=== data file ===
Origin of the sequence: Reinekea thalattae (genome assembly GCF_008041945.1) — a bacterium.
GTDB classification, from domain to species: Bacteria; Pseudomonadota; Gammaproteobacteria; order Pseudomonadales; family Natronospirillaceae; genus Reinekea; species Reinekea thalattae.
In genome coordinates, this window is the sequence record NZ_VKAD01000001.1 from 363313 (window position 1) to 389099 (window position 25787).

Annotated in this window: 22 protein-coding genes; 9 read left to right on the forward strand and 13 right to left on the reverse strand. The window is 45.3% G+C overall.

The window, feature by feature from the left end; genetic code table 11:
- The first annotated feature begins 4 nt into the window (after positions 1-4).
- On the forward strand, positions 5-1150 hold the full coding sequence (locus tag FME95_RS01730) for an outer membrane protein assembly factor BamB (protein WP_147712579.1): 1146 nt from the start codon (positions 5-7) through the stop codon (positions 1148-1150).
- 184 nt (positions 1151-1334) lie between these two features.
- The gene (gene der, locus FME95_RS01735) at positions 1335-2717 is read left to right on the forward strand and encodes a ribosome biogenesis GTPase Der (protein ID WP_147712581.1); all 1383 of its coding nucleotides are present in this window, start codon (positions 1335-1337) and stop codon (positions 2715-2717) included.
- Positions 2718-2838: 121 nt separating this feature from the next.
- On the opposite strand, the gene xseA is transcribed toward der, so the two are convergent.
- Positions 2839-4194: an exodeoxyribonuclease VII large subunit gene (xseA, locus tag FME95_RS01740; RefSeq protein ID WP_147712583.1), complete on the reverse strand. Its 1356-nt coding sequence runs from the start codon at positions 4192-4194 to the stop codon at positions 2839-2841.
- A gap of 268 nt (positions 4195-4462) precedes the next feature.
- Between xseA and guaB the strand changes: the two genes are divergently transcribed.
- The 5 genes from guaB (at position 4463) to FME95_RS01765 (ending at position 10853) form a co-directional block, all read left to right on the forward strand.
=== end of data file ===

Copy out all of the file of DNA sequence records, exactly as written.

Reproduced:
Origin of the sequence: Reinekea thalattae (genome assembly GCF_008041945.1) — a bacterium.
GTDB classification, from domain to species: Bacteria; Pseudomonadota; Gammaproteobacteria; order Pseudomonadales; family Natronospirillaceae; genus Reinekea; species Reinekea thalattae.
In genome coordinates, this window is the sequence record NZ_VKAD01000001.1 from 363313 (window position 1) to 389099 (window position 25787).

Annotated in this window: 22 protein-coding genes; 9 read left to right on the forward strand and 13 right to left on the reverse strand. The window is 45.3% G+C overall.

The window, feature by feature from the left end; genetic code table 11:
- The first annotated feature begins 4 nt into the window (after positions 1-4).
- On the forward strand, positions 5-1150 hold the full coding sequence (locus tag FME95_RS01730) for an outer membrane protein assembly factor BamB (protein WP_147712579.1): 1146 nt from the start codon (positions 5-7) through the stop codon (positions 1148-1150).
- 184 nt (positions 1151-1334) lie between these two features.
- The gene (gene der, locus FME95_RS01735) at positions 1335-2717 is read left to right on the forward strand and encodes a ribosome biogenesis GTPase Der (protein ID WP_147712581.1); all 1383 of its coding nucleotides are present in this window, start codon (positions 1335-1337) and stop codon (positions 2715-2717) included.
- Positions 2718-2838: 121 nt separating this feature from the next.
- On the opposite strand, the gene xseA is transcribed toward der, so the two are convergent.
- Positions 2839-4194: an exodeoxyribonuclease VII large subunit gene (xseA, locus tag FME95_RS01740; RefSeq protein ID WP_147712583.1), complete on the reverse strand. Its 1356-nt coding sequence runs from the start codon at positions 4192-4194 to the stop codon at positions 2839-2841.
- A gap of 268 nt (positions 4195-4462) precedes the next feature.
- Between xseA and guaB the strand changes: the two genes are divergently transcribed.
- The 5 genes from guaB (at position 4463) to FME95_RS01765 (ending at position 10853) form a co-directional block, all read left to right on the forward strand.